Girl Scout working to create native Ohio garden
|Photo courtesy of the Parri family|
In developing the project, Nina, a member of Girl Scout Troop No. 870 in Fairlawn, met with the center’s naturalist, Lisa Warner, to research Ohio native plants for the garden and to create an interactive board.
Warner said the garden will contain mostly native plants but others as well.
“We hope the community and the public will be able to learn more about these plants,” said Warner. “We also hope they will attract native wildlife such as birds [and] butterflies, which the public can learn more about, too.”
Warner said Nina hopes to have the garden, which will measure about 20 feet by 20 feet and be located behind the center, completed by fall.
The interactive board will be constructed inside the center and include a display box of leaves and seeds from the plants, as well as fun facts about each plant to be printed on laminated cards. Visitors will be able to test their knowledge of native plants using these cards.
Funding for the project will come in part from the sale of Girl Scout cookies.
Nina said she has until March 21 to raise money for her project through cookie sales.
So far, Nina has sold about 500 boxes to generate $390 in profit for the project. She needs to sell at least 1,000 boxes to raise the estimated $1,200 cost of the garden and interactive board, she said.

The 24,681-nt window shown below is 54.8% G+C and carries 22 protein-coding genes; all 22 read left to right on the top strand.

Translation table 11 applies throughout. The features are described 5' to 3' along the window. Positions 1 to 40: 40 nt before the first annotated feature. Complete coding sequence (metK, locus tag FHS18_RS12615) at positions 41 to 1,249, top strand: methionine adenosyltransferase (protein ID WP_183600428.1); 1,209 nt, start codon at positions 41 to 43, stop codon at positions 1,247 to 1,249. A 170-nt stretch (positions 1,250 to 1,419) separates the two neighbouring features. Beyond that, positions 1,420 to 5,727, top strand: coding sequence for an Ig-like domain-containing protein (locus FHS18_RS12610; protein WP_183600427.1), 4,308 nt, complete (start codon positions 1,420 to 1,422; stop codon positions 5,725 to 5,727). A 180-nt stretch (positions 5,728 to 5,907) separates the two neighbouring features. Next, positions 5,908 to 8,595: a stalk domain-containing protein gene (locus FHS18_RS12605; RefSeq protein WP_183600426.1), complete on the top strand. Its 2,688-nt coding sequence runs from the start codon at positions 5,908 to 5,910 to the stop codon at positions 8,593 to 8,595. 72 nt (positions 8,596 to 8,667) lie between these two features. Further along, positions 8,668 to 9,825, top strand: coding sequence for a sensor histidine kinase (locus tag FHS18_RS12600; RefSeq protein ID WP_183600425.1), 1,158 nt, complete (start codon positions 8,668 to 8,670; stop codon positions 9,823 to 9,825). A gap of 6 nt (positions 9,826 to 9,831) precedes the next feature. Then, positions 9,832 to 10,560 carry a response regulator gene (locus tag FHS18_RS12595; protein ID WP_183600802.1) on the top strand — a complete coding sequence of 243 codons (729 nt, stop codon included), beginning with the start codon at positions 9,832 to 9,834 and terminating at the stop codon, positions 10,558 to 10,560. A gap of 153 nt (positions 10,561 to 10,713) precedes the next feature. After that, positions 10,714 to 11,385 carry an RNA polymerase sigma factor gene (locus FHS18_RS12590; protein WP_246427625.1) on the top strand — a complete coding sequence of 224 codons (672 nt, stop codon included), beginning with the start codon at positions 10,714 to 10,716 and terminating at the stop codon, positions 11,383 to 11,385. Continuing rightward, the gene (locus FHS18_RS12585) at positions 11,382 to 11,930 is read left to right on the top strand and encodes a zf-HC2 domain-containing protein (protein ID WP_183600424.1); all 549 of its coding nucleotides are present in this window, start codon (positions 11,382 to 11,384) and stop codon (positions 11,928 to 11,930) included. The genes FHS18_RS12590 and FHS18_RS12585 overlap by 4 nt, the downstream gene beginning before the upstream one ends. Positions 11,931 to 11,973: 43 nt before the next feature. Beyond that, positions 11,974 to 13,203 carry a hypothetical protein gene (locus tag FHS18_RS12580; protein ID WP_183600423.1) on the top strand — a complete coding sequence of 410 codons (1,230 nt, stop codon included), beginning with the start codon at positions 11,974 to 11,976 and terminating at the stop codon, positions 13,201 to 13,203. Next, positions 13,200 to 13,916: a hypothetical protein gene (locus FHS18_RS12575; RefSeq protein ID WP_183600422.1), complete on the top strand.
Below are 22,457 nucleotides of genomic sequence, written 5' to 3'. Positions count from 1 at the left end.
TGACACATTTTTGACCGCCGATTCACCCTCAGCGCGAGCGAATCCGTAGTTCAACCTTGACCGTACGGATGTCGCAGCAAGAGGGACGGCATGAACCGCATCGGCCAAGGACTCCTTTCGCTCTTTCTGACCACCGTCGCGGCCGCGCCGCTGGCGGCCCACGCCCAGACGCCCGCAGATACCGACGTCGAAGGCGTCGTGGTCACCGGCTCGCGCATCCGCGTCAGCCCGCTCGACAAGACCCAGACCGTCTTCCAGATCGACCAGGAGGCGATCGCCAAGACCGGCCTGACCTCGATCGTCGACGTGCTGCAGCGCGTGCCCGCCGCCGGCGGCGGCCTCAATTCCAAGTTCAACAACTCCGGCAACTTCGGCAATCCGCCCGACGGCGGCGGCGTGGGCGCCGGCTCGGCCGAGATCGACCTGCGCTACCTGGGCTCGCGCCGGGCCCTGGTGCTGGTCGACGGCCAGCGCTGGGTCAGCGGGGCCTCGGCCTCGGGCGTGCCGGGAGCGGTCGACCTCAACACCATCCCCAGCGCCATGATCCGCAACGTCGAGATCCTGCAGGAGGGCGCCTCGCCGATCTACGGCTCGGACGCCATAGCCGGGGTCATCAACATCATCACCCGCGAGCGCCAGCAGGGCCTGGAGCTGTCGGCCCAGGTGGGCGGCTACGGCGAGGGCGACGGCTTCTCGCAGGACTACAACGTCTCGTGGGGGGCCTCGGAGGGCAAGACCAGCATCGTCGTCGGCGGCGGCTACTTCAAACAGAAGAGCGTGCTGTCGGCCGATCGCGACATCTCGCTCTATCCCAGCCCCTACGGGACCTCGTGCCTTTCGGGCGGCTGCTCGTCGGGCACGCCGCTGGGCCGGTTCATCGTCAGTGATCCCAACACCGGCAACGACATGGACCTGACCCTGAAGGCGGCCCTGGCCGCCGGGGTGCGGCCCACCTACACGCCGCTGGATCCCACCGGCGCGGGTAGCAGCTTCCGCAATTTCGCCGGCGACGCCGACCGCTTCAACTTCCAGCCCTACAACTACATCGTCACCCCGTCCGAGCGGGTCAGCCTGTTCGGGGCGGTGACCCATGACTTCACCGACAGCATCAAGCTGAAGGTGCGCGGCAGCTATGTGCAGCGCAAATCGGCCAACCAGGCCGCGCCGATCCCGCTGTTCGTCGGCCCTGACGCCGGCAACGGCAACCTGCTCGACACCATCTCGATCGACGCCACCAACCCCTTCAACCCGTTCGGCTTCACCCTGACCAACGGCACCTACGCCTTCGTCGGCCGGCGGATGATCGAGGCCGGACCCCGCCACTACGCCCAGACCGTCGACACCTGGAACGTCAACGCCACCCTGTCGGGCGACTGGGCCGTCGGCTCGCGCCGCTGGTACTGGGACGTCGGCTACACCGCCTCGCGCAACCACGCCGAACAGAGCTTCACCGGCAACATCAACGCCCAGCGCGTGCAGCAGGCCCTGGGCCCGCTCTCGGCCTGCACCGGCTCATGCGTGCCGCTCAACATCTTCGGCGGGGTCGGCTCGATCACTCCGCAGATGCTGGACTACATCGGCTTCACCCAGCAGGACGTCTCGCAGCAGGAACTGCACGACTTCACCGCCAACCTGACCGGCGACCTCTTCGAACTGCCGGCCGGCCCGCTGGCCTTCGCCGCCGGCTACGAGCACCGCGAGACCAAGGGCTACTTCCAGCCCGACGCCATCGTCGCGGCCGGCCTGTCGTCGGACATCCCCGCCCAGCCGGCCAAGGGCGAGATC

“If people want to help but don’t want all the cookies, I will donate them to Gennesaret Inc., an Akron soup kitchen on Exchange Street,” said Nina.
Anyone interested in buying Girl Scout cookies to help her raise funds for the project may call (888) 984-4664 and ask to support “Nina’s Gold Award.”
If the cookie sales are not enough to generate the funds needed for the project, Nina said she plans to ask local landscape companies for help and hopes to get donations from area companies.
Nina’s mother, MJ Parri, an assistant leader for her daughter’s troop, said her daughter put a lot of hard work into preparing the 23-page report for her proposal, which was required in seeking pre-approval for the Gold Award project.
“She is really looking forward to doing the actual work of building the garden,” said MJ.
Nina said she will get help constructing the garden from her sixth-grade brother Sam’s Boy Scout Troop No. 380, operating out of Mount Zion United Methodist Church. She asked them to consider volunteering to help her with the construction of the garden this spring and summer.
“This is a win-win for both of us because they will earn required service hours and I will get manpower,” said Nina.
The Boy Scouts — 11 volunteers to date — will help till the garden, haul away debris, improve the soil, plant and mulch, she said.
Nina explained the leadership effort in planning and organizing the project also was a requirement for the Gold Award.
Nina has been involved in Girl Scouts since she was 3, first serving as a “mascot” for a Daisy Girl Scout troop — the youngest level of Girl Scouts — before finally joining a troop as a kindergartener.
“Being in Girl Scouts teaches you life lessons and qualities you don’t learn elsewhere,” she said. “It has helped me grow as an individual and I have learned to help others in the community. Being a Girl Scout is special to me.”
Nina plays on Hoban’s junior varsity basketball and softball teams, has a 3.5 grade point average and plans to study biomedical engineering in college so that she can create new or improved prostheses for amputees, she said.
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